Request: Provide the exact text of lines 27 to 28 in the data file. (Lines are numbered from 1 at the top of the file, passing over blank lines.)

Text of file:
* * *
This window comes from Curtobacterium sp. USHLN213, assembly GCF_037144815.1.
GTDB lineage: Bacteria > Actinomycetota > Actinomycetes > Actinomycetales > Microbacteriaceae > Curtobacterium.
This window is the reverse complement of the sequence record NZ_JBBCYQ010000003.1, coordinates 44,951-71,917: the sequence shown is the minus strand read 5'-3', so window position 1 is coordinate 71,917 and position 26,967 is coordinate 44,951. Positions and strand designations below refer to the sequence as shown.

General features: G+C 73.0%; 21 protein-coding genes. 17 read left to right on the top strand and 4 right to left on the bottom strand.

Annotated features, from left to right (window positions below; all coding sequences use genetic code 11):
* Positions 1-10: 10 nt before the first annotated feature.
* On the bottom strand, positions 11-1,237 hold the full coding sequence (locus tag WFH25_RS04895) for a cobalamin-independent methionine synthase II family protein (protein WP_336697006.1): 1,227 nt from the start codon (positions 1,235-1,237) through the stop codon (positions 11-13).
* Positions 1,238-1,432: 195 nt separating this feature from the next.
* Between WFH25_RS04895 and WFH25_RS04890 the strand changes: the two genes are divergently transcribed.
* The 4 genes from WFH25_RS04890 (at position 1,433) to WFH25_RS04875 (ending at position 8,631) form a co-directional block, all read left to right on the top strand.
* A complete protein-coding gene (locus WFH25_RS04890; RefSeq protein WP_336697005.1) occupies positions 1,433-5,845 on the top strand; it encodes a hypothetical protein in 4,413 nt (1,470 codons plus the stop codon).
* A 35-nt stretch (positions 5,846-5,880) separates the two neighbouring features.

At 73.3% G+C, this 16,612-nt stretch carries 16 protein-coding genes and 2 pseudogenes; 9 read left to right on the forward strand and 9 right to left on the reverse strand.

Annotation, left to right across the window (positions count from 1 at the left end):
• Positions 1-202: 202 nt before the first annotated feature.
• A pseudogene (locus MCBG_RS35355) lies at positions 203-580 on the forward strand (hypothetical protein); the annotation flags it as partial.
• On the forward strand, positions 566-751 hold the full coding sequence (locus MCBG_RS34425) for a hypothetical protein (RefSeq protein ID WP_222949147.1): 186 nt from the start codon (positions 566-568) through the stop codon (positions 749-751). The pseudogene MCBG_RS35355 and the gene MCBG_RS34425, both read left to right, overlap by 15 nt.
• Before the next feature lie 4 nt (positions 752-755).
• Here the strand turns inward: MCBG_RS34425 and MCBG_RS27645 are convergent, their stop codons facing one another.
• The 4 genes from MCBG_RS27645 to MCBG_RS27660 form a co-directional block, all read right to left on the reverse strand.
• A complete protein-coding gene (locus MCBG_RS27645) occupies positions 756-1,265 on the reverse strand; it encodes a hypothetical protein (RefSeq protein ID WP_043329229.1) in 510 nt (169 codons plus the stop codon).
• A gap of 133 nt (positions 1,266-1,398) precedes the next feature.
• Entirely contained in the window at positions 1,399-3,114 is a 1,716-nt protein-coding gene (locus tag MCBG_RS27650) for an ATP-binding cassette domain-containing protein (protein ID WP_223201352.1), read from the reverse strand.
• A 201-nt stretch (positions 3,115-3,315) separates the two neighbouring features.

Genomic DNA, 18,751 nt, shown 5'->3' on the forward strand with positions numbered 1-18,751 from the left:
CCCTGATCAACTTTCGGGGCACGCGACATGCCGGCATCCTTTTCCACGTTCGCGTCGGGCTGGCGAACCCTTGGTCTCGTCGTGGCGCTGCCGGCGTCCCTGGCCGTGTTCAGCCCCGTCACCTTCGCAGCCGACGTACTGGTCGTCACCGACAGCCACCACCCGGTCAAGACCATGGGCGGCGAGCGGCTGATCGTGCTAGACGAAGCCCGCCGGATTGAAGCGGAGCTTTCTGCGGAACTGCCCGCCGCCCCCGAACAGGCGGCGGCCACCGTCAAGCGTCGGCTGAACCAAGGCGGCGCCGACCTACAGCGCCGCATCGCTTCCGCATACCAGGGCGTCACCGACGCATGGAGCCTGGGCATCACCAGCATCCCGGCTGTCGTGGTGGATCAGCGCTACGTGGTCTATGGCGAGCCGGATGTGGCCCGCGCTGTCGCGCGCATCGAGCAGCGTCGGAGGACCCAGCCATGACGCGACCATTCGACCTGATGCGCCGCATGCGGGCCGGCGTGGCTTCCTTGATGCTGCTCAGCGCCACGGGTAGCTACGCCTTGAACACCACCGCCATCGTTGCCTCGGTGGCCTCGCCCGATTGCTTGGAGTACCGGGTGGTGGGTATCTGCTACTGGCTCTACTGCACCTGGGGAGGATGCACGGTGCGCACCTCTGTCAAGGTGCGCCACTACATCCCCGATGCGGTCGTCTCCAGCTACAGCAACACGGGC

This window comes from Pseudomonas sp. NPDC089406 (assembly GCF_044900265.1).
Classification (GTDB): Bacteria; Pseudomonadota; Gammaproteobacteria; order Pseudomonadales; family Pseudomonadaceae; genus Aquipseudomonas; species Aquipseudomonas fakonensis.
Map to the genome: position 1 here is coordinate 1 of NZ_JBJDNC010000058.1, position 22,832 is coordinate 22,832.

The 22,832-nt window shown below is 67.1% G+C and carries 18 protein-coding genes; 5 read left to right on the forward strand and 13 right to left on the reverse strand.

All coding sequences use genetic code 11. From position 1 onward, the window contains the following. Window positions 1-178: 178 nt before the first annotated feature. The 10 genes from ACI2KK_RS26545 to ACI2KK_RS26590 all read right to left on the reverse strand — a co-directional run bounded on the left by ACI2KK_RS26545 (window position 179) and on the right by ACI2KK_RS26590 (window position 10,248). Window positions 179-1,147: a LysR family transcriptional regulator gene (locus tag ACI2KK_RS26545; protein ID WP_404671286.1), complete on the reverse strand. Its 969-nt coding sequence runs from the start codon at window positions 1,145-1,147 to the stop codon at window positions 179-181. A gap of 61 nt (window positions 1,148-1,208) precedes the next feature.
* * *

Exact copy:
This window comes from Pseudomonas sp. NPDC089406 (assembly GCF_044900265.1).
Classification (GTDB): Bacteria; Pseudomonadota; Gammaproteobacteria; order Pseudomonadales; family Pseudomonadaceae; genus Aquipseudomonas; species Aquipseudomonas fakonensis.